An Inclusive Approach to Early Education
As stated earlier, inclusion is about values and beliefs, but it also must be about what works best for each child. Care must be taken to ensure that when a child is placed in an inclusive setting the child is also provided with adequate support to succeed. When a child is not able to learn in an inclusive setting it is because planning and support were not provided.
Diane Twachtman-Cullen, a speech pathologist at the Autism and Devel- opmental Disabilities Consultation Center in Cromwell, Connecticut, lists the following as some of the “worst practices in inclusion”:
insisting on inclusion at all costs.
settling for a mere physical presence in the classroom.
giving priority to the inclusive education model over the individual needs of children.
providing little or no training to staff
keeping the paraprofessional out of the loop.
teaching rote information so that the student can pass mandated tests in- stead of teaching needed skills.
watering down the curriculum.
failing to teach children about the nature of disabilities and how to interact with peers who have a disability (Dybvik, 2004).
Including young children with developmental disabilities in regular early childhood programs is the law.
The reasons for inclusion are based on ethical, social, developmental, and philosophical arguments. No longer is it acceptable, or legal, to keep children with disabilities out of the social and educational mainstream.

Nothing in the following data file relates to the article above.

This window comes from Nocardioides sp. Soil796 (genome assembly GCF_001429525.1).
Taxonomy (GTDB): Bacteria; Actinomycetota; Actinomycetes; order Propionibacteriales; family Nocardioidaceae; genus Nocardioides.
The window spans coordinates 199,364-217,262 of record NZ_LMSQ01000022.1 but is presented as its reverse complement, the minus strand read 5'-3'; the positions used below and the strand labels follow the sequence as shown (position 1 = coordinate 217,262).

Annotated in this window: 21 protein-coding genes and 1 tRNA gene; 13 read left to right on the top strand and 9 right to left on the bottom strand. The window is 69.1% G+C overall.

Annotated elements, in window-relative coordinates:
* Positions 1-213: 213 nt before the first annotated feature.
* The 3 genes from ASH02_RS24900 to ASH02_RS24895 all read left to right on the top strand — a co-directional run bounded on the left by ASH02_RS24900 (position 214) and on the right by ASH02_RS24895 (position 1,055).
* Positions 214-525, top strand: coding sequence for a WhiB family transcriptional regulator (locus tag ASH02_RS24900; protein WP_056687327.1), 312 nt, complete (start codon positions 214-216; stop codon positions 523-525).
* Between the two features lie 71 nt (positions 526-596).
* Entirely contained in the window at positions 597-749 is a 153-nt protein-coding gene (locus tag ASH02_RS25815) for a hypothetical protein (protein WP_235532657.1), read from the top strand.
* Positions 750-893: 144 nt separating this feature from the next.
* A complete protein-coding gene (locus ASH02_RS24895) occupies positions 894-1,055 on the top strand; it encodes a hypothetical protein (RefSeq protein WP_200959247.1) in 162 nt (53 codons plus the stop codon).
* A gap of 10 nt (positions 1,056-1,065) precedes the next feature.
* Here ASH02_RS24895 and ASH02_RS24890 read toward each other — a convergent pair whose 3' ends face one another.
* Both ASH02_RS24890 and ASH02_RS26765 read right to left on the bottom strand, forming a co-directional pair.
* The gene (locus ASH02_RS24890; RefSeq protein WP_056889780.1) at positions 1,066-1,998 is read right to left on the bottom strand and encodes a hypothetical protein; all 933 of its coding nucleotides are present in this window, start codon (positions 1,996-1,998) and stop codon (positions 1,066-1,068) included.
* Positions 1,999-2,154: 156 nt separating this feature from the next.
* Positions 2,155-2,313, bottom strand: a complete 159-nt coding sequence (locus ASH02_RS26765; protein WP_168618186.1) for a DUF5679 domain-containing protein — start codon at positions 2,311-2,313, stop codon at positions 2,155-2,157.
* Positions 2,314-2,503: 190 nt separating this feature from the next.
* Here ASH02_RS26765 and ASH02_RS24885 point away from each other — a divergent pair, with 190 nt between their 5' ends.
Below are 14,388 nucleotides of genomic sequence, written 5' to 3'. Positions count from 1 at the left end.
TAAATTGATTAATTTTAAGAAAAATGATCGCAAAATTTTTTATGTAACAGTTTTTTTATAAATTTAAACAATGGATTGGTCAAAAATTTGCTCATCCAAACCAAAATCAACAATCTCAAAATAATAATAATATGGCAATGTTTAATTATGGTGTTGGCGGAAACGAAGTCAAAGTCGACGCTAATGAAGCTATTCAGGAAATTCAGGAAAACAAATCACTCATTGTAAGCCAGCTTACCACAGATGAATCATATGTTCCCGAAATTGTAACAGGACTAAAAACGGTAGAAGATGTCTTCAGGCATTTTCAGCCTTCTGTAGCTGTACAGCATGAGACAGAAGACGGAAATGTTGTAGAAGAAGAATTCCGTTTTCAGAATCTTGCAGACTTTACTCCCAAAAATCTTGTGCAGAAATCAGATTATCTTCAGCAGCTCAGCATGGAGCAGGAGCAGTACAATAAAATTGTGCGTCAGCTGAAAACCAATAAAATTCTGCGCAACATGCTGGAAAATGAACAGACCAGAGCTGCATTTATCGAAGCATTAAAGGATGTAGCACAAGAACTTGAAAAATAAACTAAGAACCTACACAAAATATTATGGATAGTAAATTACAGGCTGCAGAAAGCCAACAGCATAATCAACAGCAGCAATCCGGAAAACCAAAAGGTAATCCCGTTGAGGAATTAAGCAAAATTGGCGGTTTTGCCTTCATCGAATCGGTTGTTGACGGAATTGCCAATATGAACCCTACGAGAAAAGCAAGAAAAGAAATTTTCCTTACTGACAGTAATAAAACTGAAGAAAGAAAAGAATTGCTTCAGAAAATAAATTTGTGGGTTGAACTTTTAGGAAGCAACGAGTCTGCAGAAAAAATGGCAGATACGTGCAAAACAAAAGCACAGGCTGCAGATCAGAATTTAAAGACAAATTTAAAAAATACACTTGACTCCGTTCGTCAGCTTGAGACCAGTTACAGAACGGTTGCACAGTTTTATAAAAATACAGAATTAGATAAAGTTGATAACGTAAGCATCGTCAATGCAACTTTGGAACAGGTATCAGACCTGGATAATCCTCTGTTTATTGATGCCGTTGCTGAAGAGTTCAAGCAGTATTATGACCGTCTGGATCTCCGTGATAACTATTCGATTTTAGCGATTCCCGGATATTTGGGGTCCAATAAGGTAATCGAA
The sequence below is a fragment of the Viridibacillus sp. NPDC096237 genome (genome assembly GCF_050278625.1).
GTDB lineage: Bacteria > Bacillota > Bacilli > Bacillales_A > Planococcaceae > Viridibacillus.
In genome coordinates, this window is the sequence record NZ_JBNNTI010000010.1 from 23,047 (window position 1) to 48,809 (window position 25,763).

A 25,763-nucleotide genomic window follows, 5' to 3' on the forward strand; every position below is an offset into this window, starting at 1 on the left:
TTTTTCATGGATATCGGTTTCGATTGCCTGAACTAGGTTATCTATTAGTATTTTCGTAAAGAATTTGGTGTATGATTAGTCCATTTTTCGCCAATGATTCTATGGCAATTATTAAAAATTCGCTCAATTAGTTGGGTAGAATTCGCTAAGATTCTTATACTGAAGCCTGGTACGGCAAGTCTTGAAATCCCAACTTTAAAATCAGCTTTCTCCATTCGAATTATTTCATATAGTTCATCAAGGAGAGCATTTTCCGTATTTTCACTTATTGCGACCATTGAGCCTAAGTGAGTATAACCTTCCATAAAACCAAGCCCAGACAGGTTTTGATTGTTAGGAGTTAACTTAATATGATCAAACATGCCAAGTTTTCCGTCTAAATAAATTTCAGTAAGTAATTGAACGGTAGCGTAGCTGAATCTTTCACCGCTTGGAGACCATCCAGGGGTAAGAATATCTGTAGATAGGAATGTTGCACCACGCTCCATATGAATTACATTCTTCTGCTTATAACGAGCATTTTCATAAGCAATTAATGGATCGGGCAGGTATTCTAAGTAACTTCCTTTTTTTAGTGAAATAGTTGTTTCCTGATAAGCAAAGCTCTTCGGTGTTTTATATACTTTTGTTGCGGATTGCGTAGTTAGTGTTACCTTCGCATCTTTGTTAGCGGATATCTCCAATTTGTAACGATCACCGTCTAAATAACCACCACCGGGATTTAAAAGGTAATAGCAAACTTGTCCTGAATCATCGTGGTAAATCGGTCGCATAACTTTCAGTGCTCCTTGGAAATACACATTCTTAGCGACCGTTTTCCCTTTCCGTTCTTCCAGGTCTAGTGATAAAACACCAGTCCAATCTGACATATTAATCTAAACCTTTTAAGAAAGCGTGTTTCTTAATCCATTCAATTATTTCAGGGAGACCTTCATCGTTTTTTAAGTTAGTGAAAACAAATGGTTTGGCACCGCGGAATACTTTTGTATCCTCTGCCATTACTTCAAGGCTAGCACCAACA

There are many benets to participating in an inclusive early childhood program for children with developmental problems, including opportunities to interact with and imitate children who have acquired a higher level of language, play, and social skills.
Typically developing children are provided signicant learning experiences in helping less able children acquire a variety of skills—motor, social, and intellectual.
A common concern, expressed by parents and teachers, is that the special needs of children may not be adequately met in an integrated program. Another is that typically developing children will receive less than their share of attention if children with disabilities are properly served. Then there is the concern that typically developing children will learn inappropriate and bizarre behaviors from atypical children. Numerous research studies conducted over the past ten years demonstrate that these anxieties are largely unfounded. In fact, the opposite is true. The advantages of inclusion for all children are numerous and well documented.
While inclusion is the law, many professionals caution that is not enough just to place a child with special needs in an inclusive setting; adequate sup- port must be provided.